We had a lovely first Christmas as a family of four. I really wanted us to be at home on Christmas day, so we had my parents, my sister and her two children and Richard’s mum over for the day – in hindsight it was a bit much with two little babies too! But we had fun and the two Nanny’s got stuck in with feeding and changing nappies – one of the many positives of having twins means that both Nanny’s get to have cuddles, feed and do nappies at the same time! Richard cooked up a brilliant Christmas dinner and we had, compared to previous years, a rather sober Christmas! New Years we hosted again and had my sister and her two children round, along with the bestie and her gang – we had a right laugh and again had more than enough help with feeding and nappies!

Going into 2016 we had a big appointment for Jack to go to. His first developmental assessment with Dr Atkinson, his paediatric consultant. The four of us turned up at Crawley hospital with plenty of time to go till the appointment – a rare occasion for me, especially now I am a mother of twins (my constant excuse for anything I struggle to do!). We trotted into the appointment and there was a panel of people to see us… occupational therapist, physiotherapist, speech & language therapist and Dr Atkinson. In my usual nervous style I immediately commented that I felt like we were auditioning for X Factor, I was met with the panel giving me false laughs (I thought it was quite funny!).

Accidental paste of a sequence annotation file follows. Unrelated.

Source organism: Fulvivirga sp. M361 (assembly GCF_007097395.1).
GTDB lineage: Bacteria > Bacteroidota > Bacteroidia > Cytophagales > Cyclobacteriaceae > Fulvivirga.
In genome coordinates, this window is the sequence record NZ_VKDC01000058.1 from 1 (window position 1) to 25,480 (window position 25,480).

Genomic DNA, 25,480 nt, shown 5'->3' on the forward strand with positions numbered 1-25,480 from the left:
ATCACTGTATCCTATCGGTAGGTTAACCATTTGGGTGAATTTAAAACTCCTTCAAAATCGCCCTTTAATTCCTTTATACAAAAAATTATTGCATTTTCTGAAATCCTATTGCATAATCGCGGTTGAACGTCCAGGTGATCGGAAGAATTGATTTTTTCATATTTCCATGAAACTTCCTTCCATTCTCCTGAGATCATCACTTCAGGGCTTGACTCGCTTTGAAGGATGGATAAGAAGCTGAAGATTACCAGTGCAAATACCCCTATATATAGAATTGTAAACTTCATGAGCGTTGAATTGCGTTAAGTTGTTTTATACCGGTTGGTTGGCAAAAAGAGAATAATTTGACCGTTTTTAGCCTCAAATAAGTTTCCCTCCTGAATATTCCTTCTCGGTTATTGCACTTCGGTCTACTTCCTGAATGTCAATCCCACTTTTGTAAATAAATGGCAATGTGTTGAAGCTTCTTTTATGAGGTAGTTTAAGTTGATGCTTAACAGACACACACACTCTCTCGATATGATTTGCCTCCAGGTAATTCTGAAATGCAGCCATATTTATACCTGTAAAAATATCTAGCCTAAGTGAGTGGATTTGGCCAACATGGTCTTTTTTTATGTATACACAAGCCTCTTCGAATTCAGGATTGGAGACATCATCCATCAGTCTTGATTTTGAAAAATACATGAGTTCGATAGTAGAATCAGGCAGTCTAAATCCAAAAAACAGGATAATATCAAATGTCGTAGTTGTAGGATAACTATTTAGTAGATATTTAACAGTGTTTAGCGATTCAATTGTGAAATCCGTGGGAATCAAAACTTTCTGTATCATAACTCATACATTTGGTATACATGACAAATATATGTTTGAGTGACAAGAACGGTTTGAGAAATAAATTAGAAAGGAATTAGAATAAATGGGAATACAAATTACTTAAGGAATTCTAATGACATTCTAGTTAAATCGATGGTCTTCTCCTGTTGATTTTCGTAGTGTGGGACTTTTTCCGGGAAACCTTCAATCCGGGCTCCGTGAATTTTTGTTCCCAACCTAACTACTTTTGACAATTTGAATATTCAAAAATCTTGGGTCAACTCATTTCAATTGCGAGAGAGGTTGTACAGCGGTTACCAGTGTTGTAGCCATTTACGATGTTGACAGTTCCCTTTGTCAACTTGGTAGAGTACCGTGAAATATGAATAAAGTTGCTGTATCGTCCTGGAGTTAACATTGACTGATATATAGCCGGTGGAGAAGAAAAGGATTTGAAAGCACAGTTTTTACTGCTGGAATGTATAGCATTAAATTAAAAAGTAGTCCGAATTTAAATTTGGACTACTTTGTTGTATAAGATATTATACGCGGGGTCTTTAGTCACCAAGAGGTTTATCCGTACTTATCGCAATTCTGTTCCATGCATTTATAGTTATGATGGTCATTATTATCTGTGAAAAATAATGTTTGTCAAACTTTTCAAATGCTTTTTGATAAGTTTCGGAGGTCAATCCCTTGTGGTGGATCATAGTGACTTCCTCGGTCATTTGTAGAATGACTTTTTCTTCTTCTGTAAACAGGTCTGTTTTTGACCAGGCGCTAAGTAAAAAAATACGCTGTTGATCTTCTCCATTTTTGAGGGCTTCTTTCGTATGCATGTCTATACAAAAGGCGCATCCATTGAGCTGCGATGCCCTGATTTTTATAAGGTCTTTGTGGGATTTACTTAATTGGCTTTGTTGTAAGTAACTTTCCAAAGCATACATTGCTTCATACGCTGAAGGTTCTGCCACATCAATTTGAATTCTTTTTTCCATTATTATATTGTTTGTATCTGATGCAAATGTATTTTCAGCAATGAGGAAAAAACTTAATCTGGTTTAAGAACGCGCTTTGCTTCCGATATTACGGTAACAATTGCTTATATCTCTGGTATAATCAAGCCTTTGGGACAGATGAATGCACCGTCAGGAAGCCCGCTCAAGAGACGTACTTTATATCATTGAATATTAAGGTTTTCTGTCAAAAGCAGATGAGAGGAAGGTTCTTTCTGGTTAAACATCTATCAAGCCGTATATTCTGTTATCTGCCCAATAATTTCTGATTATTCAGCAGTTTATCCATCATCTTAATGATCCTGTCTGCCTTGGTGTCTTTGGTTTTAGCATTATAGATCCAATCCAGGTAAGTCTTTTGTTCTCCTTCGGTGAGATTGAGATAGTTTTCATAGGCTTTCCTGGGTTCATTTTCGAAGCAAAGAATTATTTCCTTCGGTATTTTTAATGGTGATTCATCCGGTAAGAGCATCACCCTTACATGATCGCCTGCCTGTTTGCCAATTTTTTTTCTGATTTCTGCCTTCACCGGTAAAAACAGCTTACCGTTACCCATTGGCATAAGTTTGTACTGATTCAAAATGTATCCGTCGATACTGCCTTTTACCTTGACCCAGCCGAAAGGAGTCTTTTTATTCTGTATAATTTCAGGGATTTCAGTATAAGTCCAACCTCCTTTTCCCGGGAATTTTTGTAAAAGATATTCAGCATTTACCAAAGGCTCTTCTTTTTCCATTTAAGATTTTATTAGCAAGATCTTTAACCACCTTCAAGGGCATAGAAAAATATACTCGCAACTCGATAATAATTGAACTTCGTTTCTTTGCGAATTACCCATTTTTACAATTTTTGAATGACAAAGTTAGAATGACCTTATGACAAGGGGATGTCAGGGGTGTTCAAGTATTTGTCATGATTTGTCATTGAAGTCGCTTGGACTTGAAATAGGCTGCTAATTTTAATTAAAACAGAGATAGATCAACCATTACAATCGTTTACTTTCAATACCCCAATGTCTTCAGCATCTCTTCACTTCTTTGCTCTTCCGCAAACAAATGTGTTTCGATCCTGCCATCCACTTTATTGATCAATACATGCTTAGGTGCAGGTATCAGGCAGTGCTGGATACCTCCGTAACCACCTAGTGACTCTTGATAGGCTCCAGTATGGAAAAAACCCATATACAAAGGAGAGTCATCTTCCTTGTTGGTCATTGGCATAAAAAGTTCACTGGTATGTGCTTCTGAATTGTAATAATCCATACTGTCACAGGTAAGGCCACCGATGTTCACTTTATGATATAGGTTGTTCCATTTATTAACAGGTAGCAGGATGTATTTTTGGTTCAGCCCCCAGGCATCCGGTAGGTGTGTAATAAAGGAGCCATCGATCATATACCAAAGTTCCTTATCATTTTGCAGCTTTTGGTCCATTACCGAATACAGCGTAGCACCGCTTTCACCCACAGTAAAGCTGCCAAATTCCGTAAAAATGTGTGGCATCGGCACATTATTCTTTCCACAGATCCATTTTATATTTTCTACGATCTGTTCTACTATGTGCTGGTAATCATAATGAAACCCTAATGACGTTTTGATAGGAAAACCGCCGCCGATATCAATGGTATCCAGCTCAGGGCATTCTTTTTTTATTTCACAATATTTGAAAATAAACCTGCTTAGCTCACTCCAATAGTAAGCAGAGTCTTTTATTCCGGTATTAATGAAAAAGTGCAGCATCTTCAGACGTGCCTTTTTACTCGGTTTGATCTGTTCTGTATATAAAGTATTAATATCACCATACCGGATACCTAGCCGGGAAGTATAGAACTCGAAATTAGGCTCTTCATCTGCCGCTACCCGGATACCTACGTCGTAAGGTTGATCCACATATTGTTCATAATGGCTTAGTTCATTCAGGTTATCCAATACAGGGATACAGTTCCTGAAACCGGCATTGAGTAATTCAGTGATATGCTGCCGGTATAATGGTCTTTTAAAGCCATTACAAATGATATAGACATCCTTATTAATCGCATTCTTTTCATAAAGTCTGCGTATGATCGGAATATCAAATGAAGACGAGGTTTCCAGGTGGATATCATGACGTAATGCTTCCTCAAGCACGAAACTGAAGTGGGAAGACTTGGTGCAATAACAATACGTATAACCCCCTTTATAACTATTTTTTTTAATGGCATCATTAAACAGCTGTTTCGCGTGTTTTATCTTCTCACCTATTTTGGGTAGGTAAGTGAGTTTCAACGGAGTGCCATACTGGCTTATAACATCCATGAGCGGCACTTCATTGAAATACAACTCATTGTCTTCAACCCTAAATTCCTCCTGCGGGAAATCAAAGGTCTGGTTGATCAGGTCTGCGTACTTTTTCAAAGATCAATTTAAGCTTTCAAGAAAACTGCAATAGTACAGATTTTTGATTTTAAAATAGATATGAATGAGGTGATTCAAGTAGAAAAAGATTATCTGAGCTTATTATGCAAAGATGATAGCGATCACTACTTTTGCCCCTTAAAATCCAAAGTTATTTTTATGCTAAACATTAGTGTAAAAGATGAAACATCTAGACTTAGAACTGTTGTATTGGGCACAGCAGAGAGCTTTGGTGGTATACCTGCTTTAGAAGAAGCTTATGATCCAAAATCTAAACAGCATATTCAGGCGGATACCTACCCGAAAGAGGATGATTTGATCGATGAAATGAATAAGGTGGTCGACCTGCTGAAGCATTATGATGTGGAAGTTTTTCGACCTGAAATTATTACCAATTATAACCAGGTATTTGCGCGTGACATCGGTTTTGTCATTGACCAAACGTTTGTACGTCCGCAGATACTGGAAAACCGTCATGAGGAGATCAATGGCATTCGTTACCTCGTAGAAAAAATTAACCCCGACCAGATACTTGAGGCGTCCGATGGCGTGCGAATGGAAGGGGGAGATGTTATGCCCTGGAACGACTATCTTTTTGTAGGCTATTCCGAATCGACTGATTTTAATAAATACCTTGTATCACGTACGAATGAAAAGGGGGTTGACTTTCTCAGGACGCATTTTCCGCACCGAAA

Dr Atkinson introduced everyone and the part they would potentially play in Jack’s development as he grew. It seemed very strange to be talking about his speech, going to nursery and school when he was 10 weeks old – but it was just the start of all and some of the support would kick in till he went to school. Dr Atkinson did a general check of Jack’s health and we filled her in on his recent stay in hospital. She was happy that his chest and breathing seemed clear that day – I was forever worrying about it now, checking his breathing rate daily (well, probably more like hourly on some days!). I showed them our feeding book – I am sure I told you about my obsession with how much they fed and if they had poo’d or not – well the book was still in use! Dr Atkinson was highly impressed with it and agreed it was a good idea to keep a record, as we were constantly asked how much Jack was feeding so at least I could look organised in some aspect of my life! They explained that Jack would have a hearing test, eye test, he had a specialist health visitor assigned to him (the lovely Audrey), be referred to have regular physio sessions and would see Dr Atkinson on a 6 monthly basis. Few dates for our diaries! There wasn’t much else to say at this stage, as you can imagine. We were both really impressed with how the NHS were so on top on ensuring Jack has the best start possible.